The truth in love…

I was asked, “What is the best way to speak the truth in love? Truth that is potentially hurtful?”

I really wish I had the answer to that question. This attempt to answer will probably provide more questions than answers, I am afraid. A lot of that can be blamed on the fact that this question came to me in real-time. There are some things I am dealing with that may lead to conversations and I have no idea how that is going to go.

When sharing the truth about hurt feelings and trouble in relationships:

When I have a hard truth that I feel I need to share with someone, it usually comes out of my hurt and anger. For me, hurt and anger do not effectively facilitate a loving attitude.

The truth can be painful. It can really hurt on both sides of the table. The person sharing the truth may be hurting and what they are sharing is going to hurt the person with whom they are sharing.

I have some truths that I should share that I probably won’t share. It’s just too painful with too high a risk of loss.

I have some truths that I shouldn’t share that I probably will share. The pain and hurt will just get too much for me to bear alone and I will explode…and it is never with a loving attitude when that happens.

I have some truths that will stay between me and God. He will correct my perspective on the hurt and it will just become less important to me.

When in the service of a friend:

None of us want to be the friend that has to tell someone we love that we are worried about them. None of us want to risk losing someone all because we said, “Listen, I know this is going to be hard for you to hear but, I am worried about you.” “I am worried about this aspect of your behavior or that aspect of your behavior.” “I don’t think this significant other is right for you.” “I don’t believe that you should be doing this or that.” “I’m not comfortable with the path you are on.” “You’ve changed and I am worried that it isn’t for the best.”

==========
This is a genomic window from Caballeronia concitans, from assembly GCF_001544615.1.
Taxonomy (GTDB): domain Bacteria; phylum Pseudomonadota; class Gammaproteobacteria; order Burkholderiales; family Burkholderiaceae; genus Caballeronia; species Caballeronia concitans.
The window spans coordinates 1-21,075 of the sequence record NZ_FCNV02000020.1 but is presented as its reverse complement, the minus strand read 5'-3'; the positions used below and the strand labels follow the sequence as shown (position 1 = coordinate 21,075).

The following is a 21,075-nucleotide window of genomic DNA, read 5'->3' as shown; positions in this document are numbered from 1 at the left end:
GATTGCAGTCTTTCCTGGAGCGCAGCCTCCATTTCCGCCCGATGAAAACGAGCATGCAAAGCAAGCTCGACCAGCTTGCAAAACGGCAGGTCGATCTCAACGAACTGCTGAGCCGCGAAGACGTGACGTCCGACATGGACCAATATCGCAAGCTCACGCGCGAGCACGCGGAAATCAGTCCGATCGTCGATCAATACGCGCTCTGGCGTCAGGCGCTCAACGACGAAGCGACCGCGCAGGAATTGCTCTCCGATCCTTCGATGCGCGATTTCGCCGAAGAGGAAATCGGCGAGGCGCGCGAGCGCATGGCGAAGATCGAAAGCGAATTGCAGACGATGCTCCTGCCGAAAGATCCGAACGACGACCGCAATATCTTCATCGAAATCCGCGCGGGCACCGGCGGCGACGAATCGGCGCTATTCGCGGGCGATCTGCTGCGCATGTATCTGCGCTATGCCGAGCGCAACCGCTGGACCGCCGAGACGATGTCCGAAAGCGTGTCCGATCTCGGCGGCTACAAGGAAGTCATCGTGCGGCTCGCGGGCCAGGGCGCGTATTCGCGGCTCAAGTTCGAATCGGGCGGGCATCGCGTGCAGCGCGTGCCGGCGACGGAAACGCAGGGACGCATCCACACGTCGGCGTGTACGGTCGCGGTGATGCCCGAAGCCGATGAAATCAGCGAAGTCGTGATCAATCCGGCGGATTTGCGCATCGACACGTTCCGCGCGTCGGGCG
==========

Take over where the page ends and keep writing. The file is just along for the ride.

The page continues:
[I’ve heard it said that it’s best to use “I feel…” phrases in these situations. I’ve found that to be helpful at times but not always the first way it rolls off my tongue.]

The reason we don’t want to be that friend is because we already know how it’s going to go. They are going to get defensive and they are going to disagree with you. They aren’t going to believe you. They are going to say you are wrong. “You have no idea what you are talking about.” “Just because it was bad for this person doesn’t mean it’s going to be bad for me!” “You’re just jealous because I have something that you don’t have.” “You’re just jealous because I can do something you can’t do.” “A TRUE friend would be happy for me.” “A TRUE friend would support me in my decisions, not undermine them.”

Then all of a sudden, while attempting to be a TRUE friend, you are relegated to PAST or PROVISIONAL friend. You may still speak to one another but it’s splintered and awkward.

For me, the question isn’t always HOW you speak the truth in love…but rather IF you should speak the truth at all. Sometimes it’s a better friend who doesn’t make waves and is just there to help pick up the pieces if it all falls apart.

The only answer that makes any sense…(yes, it’s the Sunday School answer):

PRAYER…about what to say/what not to say/how to say it/when to speak/when to be quiet

PRAYER and WISDOM…reading Proverbs. It’s supposed to be the book that gives you wisdom.

That’s all I’ve got.

Sometimes, you PRAY and then speak the truth in love – out of a genuine concern for the other person.

Sometimes, you just keep your mouth shut…and PRAY.


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